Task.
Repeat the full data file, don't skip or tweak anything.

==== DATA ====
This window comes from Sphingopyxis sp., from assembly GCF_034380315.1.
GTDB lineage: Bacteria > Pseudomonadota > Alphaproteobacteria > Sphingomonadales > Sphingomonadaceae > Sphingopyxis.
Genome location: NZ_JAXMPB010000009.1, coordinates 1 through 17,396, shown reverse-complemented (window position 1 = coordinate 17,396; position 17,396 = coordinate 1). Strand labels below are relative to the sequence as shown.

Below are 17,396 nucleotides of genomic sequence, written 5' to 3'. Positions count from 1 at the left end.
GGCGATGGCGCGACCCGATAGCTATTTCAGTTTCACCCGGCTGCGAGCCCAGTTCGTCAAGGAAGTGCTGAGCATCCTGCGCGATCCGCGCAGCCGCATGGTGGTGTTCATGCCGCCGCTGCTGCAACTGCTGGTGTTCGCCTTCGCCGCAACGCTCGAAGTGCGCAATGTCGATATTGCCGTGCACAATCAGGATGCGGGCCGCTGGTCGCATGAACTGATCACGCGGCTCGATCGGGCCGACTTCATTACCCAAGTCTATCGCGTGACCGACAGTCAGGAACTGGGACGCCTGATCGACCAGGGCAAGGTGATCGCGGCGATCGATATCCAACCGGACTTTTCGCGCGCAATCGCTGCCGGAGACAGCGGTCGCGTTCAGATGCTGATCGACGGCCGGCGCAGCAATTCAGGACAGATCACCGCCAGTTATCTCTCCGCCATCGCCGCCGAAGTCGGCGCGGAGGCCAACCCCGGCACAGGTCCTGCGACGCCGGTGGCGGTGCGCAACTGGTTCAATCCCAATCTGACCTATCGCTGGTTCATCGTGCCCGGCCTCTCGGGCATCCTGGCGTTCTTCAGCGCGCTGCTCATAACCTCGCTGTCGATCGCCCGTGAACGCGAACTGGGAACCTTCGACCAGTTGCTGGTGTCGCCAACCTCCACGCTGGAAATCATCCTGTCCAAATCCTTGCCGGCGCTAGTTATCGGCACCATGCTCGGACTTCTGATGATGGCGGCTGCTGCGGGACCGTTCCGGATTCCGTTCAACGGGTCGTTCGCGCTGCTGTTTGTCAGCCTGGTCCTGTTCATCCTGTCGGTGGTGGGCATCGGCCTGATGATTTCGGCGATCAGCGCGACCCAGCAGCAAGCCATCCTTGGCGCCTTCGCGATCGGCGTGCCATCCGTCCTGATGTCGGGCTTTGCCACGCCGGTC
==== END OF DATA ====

This window comes from Sphingopyxis sp., from assembly GCF_034380315.1.
GTDB lineage: Bacteria > Pseudomonadota > Alphaproteobacteria > Sphingomonadales > Sphingomonadaceae > Sphingopyxis.
Genome location: NZ_JAXMPB010000009.1, coordinates 1 through 17,396, shown reverse-complemented (window position 1 = coordinate 17,396; position 17,396 = coordinate 1). Strand labels below are relative to the sequence as shown.

Below are 17,396 nucleotides of genomic sequence, written 5' to 3'. Positions count from 1 at the left end.
GGCGATGGCGCGACCCGATAGCTATTTCAGTTTCACCCGGCTGCGAGCCCAGTTCGTCAAGGAAGTGCTGAGCATCCTGCGCGATCCGCGCAGCCGCATGGTGGTGTTCATGCCGCCGCTGCTGCAACTGCTGGTGTTCGCCTTCGCCGCAACGCTCGAAGTGCGCAATGTCGATATTGCCGTGCACAATCAGGATGCGGGCCGCTGGTCGCATGAACTGATCACGCGGCTCGATCGGGCCGACTTCATTACCCAAGTCTATCGCGTGACCGACAGTCAGGAACTGGGACGCCTGATCGACCAGGGCAAGGTGATCGCGGCGATCGATATCCAACCGGACTTTTCGCGCGCAATCGCTGCCGGAGACAGCGGTCGCGTTCAGATGCTGATCGACGGCCGGCGCAGCAATTCAGGACAGATCACCGCCAGTTATCTCTCCGCCATCGCCGCCGAAGTCGGCGCGGAGGCCAACCCCGGCACAGGTCCTGCGACGCCGGTGGCGGTGCGCAACTGGTTCAATCCCAATCTGACCTATCGCTGGTTCATCGTGCCCGGCCTCTCGGGCATCCTGGCGTTCTTCAGCGCGCTGCTCATAACCTCGCTGTCGATCGCCCGTGAACGCGAACTGGGAACCTTCGACCAGTTGCTGGTGTCGCCAACCTCCACGCTGGAAATCATCCTGTCCAAATCCTTGCCGGCGCTAGTTATCGGCACCATGCTCGGACTTCTGATGATGGCGGCTGCTGCGGGACCGTTCCGGATTCCGTTCAACGGGTCGTTCGCGCTGCTGTTTGTCAGCCTGGTCCTGTTCATCCTGTCGGTGGTGGGCATCGGCCTGATGATTTCGGCGATCAGCGCGACCCAGCAGCAAGCCATCCTTGGCGCCTTCGCGATCGGCGTGCCATCCGTCCTGATGTCGGGCTTTGCCACGCCGGTC